Johnson, in a remarkably even voice, details his trial and 16 years in prison for a rape he did not commit, ending with the long-suffering process that established his innocence.
Johnson grew up in middle-class Atlanta, a good student, hard-working, but with a taste for fast living. In college, he got busted for buying marijuana from an undercover cop. In his one real act of stupidity, he attempted to burgle an apartment for money to pay a pricey lawyer to get him off the drug charge. Awaiting trial, he was accused of having committed an earlier sexual assault; though the charges were dropped, the paperwork never got cleared up, and the false charge kept coming back to haunt him. Released on parole, he is immediately picked up for another rape, and though there’s ample evidence he didn’t commit the crime—and none to prove he did—he gets convicted: “I am about to serve a life sentence, plus thirty years, for a rape I did not commit, and it is considered a repeat offense, because of another rape I did not commit.” In his chosen mild tone, Johnson notes that “jail is a rude awakening, but it is indeed an awakening,” and he will have 16 years to have his eyes opened. “In prison every encounter is like a move in chess,” where consequences abound and multiply, both with guards and inmates. Even given his will and dignity, madness approaches; so too does religion—“The emphasis on rebirth and acceptance . . . [is] universally [needed] by men who desire another chance at life”—despite the pitfalls: “faith is the purest form of hope, and hope disgusts me,” he says, at least at first. Miracles come in the form of DNA testing, lawyers Peter Neufeld and Barry Scheck, the Innocence Project, and sweet release.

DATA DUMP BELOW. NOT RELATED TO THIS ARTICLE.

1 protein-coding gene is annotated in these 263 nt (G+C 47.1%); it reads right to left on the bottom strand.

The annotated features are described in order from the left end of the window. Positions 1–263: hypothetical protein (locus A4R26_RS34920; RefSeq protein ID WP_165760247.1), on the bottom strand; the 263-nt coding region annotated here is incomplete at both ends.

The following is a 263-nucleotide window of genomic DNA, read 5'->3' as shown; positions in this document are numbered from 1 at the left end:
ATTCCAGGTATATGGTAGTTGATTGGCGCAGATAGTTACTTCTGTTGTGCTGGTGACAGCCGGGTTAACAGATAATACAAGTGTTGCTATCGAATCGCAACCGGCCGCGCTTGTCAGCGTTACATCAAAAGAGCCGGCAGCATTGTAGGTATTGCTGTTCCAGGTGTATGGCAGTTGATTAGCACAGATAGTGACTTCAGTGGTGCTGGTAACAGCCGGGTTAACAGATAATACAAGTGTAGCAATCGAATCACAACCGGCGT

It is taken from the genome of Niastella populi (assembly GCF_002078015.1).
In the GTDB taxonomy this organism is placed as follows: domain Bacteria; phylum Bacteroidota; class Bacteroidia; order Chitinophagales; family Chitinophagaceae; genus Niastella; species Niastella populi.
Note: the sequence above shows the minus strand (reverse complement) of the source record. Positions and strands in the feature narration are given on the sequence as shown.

A rare individual, victim of not-too-rare legal circumstances, with a story that will have readers grinding their teeth until the end. (10 pp. b&w photos)